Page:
New Wave of Instability In Games on PC and How To Fight It

One of the most outrageous scandals in gaming industry has been casued by last week's suspension of sales of Batman: Arkham Knight, the long-awaited sequel in the Arkham game series, on Steam. This suspension was caused by horrendous issues with the game's performance on PC. It was almost unplayable, buggy, crashed every five minutes and had a locked framerate of 30 FPS, which could be changed only by editing the .ini file. It was later revealed that the PC version of Arkham Knight was merely a port of the console version outsourced to a third-party contractor. Many fans call this a spit in the face of the loyal fan base.

This is not the first case of Warner Brothers, the owner of Arkham license, paying apparently no attention to the quality of PC ports of their products. Earlier this year, Mortal Kombat X suffered the same problems. The game was barely playable and required many patches and fixes to be enjoyed.

This is not a recent trend. Last year's Dragon Age: Inquisition had some pretty nasty technical issues, and before that Battlefield 4 was a disaster at launch. Almost every MMO game these days starts out as an open beta, so that a botched release could be avoided. Almost every game available on personal computers has some performance issues or dangers of those. It seems that PC is finally succumbing to the curse of instability that was long prophesied to destroy it. Or is it?

Not really.

I remember the same wave of terrible PC ports and poor optimization. Back then they also said that PC gaming is dying, and consoles are destined to rule gaming. It was a decade ago, at the dawn of a new generation of gaming consoles. The same generation that is now past. New games were developed with new casual platforms in mind, the entire industry concentrated on exploiting new grounds, and good old PC had left-overs of attention for dinner.

But then, as time passed, and young consoles became more mature, something happened. It turned out that online connection and operating systems in consoles allowed for patching of console games, a thing that never existed before. At that very moment, the tall tales about PC being inferior stopped. Developers no longer needed to polish console games before release, they could patch them, just like on PC. Technology changed availability, availability changed work ethics. The pressure dropped, and both PC and console releases eventually became equal in stability with constant support and updates.

A period of equality in quality ended when PlayStation 4 and Xbox One started their ascension. Again, the developers had to concentrate on working with new platforms, fully exploiting their stable, grounded limits and parameters for game development, and again PC became second-rate.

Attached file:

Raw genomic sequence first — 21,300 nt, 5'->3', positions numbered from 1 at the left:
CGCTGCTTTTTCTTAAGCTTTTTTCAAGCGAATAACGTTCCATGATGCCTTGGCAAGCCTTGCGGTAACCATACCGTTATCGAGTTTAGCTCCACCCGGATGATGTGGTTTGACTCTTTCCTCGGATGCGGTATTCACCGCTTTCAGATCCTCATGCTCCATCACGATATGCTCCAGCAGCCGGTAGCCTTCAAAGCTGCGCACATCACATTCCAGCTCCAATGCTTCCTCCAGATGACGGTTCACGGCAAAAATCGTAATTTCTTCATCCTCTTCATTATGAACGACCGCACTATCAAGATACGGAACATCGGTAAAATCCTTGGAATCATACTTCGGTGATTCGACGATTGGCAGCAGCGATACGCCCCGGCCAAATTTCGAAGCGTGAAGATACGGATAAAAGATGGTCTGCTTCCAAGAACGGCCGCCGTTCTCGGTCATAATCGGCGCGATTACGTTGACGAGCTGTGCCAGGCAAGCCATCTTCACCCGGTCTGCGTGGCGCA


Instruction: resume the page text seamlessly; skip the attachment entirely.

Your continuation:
So, once again, the time has come to wait out the console craze among developers. Of course, PC gaming is going nowhere. But we have to brace ourselves, because it's only going to get worse. Luckily, we now have the tools to make our situation better.

Steam Refunds

Valve, in their infinite market-savvy wisdom, has recently introduced a system of refunds. It basically allows a client to demand a return of his or her money for any product purchased on Steam. The reason for demand can be anything — from hardware incompatibility to simply not liking the game you bought. If you send a refund request through help.steampowered.com within 14 days after buying the game, you will get a refund. Of course, you will have to have spent less than 2 hours in the game, since this is the only way to prove you haven't just enjoyed it and then decided to have a freebie.

This is how Gabe Newell sees himself

Refunds are available not only for downloadable games themselves, but also for additional downloadable content (DLC), pre-order payments, in-game microtransactions (refunds available within 48 hours) and enhanced digital editions. The only real exception are online games blocked by anti-cheater VAC system. Steam also detects if the contents of the downloaded product were modified or copied, so piracy would not benefit from such a generous offer.If a refund is validated, the money will be returned to your account within one week. Should you be using a different payment system that Steam's own, the money will be returned accordingly or, if that system does not support refunds, compensated by adding the same amount of money to your Steam account.

The Arkham Knight scandal started when users on Steam began posting their complaints and demanding refunds for a non-functioning game. This led to the publisher and developer suspending sales and publicly apologizing, claiming that they will fix the problems. This is actually the first time when a large publisher like Warner Brothers reacted to such complaints and admitted to being in the wrong.

Feedback

This opens new possibilities for us users. Now we can directly influence the releases of our favorite games. As it was proven by Arkham Knight, now we don't have to tolerate lackluster ports and buggy PC versions. Developers, in turn, do not need to lose money and face by suspending sales of physical copies and replacing them or distributing separate patches that would not solve all the problems and just add new ones. Technology changed not only availability, but feedback as well, and feedback changed influence. With Steam, returning games and fixing them has become much easier than ten years ago, and maybe this time the period of instability caused by the change of console generations can be avoided or at least significantly reduced for the sake of both the buyer and the seller.

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